Historical Videos of Nuclear Tests

The national Nuclear Security Administration's Nevad Site Office has made available a number of historically important videos for nuclear tests from the 1940s through the 1960s.  Apart from our common morbid fascination with things that go boom, you can always think of splicing these in as special effects for your next July 4th videos....

Videos at http://www.nv.doe.gov/library/films/testfilms.aspx.

"Recent" Planetary Collision around nearby Star

Recent, is of course, relative to the timescale involved.  In the case of planetary collisions and their aftermath, that can be a very long time, like, tens of millions of years.  So while very interesting, this isn't a train wreck (or planetary wreck) in progress, but the aftermath of one that is still settling.

Saturn Week

Well, okay, I made that up.  But the first two weeks of October, say Oct 4-17 will be a great time to be up early to view Saturn, Mercury, and Venus as they dance around the early morning sky during the morning twilight.  Saturn will actually be the faintest of the bunch.  On Oct 16, the crescent moon will have joined the fray and there will be a nice visual grouping of the three planets with the moon.

Urban Starfest

This annual event is sponsored by the Amateur Astronomers Association of New York in conjunction with the Urban Park Rangers.  Stargazing in Central Park's Sheep Meadow will be hosted by numerous amateur astronomers (and their telescopes!).  More details are available at the announcement page at the AAANY web site: http://www.aaa.org/index.aspx?LOBID=952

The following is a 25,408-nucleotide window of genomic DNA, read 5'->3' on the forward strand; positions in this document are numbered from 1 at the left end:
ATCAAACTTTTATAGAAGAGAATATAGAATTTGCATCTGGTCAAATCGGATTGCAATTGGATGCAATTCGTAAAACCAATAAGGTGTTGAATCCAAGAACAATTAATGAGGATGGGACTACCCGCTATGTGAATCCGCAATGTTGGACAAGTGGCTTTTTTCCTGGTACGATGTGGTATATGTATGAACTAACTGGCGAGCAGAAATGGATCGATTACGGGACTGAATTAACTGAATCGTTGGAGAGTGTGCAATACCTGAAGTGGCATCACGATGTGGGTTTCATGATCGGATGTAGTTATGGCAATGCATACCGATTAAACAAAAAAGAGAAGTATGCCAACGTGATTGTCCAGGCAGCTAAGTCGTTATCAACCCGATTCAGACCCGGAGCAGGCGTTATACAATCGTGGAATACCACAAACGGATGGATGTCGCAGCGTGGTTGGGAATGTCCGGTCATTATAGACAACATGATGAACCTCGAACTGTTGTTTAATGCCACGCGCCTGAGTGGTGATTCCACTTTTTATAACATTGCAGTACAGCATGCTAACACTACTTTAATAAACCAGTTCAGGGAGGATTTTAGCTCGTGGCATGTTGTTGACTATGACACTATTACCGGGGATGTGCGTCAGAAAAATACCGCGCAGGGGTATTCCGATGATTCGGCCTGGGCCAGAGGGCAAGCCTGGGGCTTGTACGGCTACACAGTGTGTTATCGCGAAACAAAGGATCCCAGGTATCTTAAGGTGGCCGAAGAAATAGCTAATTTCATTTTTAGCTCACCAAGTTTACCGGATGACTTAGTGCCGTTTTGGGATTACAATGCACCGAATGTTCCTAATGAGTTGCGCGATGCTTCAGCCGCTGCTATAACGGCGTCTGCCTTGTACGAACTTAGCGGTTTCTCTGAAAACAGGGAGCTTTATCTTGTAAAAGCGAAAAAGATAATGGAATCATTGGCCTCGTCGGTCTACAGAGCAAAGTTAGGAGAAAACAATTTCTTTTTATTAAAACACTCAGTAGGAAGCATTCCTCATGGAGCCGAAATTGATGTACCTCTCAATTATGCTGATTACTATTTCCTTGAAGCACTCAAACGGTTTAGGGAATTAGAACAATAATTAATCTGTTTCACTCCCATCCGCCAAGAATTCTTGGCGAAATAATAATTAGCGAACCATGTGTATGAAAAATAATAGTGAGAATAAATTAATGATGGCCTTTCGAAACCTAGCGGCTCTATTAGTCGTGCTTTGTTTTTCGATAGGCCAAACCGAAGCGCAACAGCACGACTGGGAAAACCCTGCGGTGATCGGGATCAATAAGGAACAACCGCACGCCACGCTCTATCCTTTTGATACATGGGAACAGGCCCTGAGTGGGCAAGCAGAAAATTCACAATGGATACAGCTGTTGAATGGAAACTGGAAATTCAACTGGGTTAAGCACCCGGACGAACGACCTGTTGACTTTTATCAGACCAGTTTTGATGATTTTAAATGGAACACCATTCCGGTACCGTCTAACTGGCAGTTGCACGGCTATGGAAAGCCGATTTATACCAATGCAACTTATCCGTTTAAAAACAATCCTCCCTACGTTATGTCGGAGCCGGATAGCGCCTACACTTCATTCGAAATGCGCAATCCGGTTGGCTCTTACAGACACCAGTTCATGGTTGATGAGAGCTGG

Urban Starfest on Saturday!

If you are New York City, this weekend is the annual Urban Starfest held in Sheep Meadow (Central Park).While those of you from more rural areas may think it something of a joke to have a (mini) star party in the middle of the a major city, you would be surprised at what you can see.  Of course, at this time, the first quarter moon and Jupiter are easily visible in the early evening and those alone are worth the trip out if you (or your children!) have never looked at them through a telescope.  And with some of the scopes, the brighter deep-sky objects will be readily d

astrofoto.org down time

I had a rather long outage due to a botched upgrade from which I am still recovering.  I had planned on upgrading from Fedora 8, to 9, then 10, and finally 11.  You have to upgrade incrementally, but the first step failed part way through after having started installing packages.  An attempt to retry crashed even earlier.  At that point, I decided to try a clean install of Fedora 11 while preserving my data partitions then recover configuration files from backup.  That failed, too.  Sigh. 


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